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Brexit day: how travel, shopping and rights may change in the future

Emma Lunn
Written By:
Emma Lunn

The UK officially leaves the EU today. Whether you’re celebrating or commiserating, everyone needs to know how they’ll be impacted in the post-Brexit world.

More than three years after the Brexit vote, the UK has officially left the EU. While some details are still being worked out, the government has signalled some post-Brexit changes that UK consumers need to be aware of.

Below, we summarise the key points as of 1 January 2021:


On the day you’re travelling to Europe or Iceland, Liechtenstein, Norway and Switzerland, most countries will require you to have at least six months left on an adult or child passport and it must be less than 10-years-old. This is even if it has six months or more left on it.

However, these rules don’t apply to travel to Ireland. You can continue to use your passport as long as it’s valid for the length of your stay.

Visas for short trips

If you’re a tourist, you won’t need a visa for short trips to most EU countries, Iceland, Liechtenstein, Norway and Switzerland. You’ll be able to stay for up to 90 days in any 180-day period.

Different rules will apply to Bulgaria, Croatia, Cyprus and Romania. If you visit these countries, visits to other EU countries will not count towards the 90-day total.

You may need a visa or permit to stay for longer, to work or study, or for business travel.

You should check the government’s latest travel advice for information on how to get a visa or permit to the country you want to go to.

Travel to Ireland will not change from 1 January 2021. You’ll also be able to work in Ireland in the same way as before.

EU border checks

The coronavirus crisis and subsequent pre-Christmas lorry traffic jam in Kent gives us an idea of what Brexit border chaos might look like.

Both holiday makers and the business community should check the situation at EU borders before setting off on a trip. If you do not allow enough time, you could miss your flight, train or ferry.

Many European traders and freight carriers are worried about the prospects of further traffic jams and are holding back with their shipments to the UK. This could lead to supply chain shortages in the new year.

At any type of border control, you may need to show a return or onward ticket, prove you have enough money for your stay, and use separate lanes from EU, EEA and Swiss citizens when queueing.

Mobile roaming

The guarantee of free mobile roaming in the EU ends on 31 December next year. But so far, no UK mobile network has said it will re-introduce roaming charges. However, you should double check roaming charges with your network before you set off as this may change.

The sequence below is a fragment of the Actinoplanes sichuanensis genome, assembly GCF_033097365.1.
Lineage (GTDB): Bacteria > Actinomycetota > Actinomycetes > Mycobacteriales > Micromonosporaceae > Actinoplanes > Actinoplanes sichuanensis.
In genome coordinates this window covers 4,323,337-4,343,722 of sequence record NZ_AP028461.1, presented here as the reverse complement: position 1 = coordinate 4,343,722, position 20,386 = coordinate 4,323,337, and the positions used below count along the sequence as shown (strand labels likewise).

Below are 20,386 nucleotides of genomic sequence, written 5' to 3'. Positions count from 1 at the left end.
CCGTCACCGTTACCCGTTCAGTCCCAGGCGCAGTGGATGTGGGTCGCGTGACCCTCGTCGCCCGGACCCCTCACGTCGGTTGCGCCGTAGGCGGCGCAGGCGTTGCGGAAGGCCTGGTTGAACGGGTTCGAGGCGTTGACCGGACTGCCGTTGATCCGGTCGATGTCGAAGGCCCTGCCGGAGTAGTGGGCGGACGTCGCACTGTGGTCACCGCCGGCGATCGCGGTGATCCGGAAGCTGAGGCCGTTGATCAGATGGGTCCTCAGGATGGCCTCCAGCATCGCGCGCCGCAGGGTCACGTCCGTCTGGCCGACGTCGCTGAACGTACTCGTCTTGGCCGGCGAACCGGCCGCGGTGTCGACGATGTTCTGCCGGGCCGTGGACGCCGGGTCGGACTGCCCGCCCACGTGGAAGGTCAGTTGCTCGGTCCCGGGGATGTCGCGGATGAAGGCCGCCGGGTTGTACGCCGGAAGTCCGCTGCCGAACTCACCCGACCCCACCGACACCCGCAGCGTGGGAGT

A new law means you’re protected from getting mobile data charges above £45 without you knowing. Once you reach £45, you need to opt in to spend more so that you can continue using the internet while you’re abroad. Your phone operator will tell how you can do this.
European Health Insurance Card (EHIC)

The government said the EHIC “may not be valid” and recommends people buy travel insurance with the right cover, particularly for those with pre-existing medical conditions. This is because the EHIC scheme covers pre-existing conditions, while many travel insurance policies don’t.

Driving abroad

Holidaymakers may need to have an International Driving Permit (IDP) to drive in some countries – check the list here. It may mean drivers have to get several IDP’s if visiting a number of countries. Drivers taking their own cars will also need a GB sticker and a green card. You’ll need to allow one month to get this from your insurance company

If you’re hiring a car abroad, the government said drivers need to check with the car hire company.

You could get a fine or your vehicle could be seized if you drive without the correct documents.

You need to put a GB sticker on the back of your vehicle if it’s registered in the UK, even if your number plate already shows GB with a Euro symbol

You could get a fine if you do not have a GB sticker when you need one.

Making payments

Shoppers may be charged more for using credit or debit cards to pay for things in euros when buying from companies in the EU, Iceland, Liechtenstein or Norway. Payments may also take longer.

Package holiday protection

Consumers are protected when buying a package holiday and the company goes out of business. This cover will continue, even if it’s an EU company, as long as the company targets UK customers.

The government adds that if a package holiday firm isn’t established in the UK and doesn’t obviously direct their business at UK customers, then UK citizens should check the terms and conditions to make sure to know what will happen if the company goes bust.

Otherwise, you can claim compensation if you used your credit card as Section 75 protection will continue for payments between £100 and £30,000.

Pet travel

The government recommends allowing at least four months to arrange pet travel as the existing pet passport scheme won’t be in use from 1 January 2021.

Pet owners will need to contact their vet at least four months in advance to arrange a number of visits such as microchipping, blood samples, rabies vaccination and an animal health certificate.

If your pet or assistance dog does not have the proper documents, you will not be able to take it with you.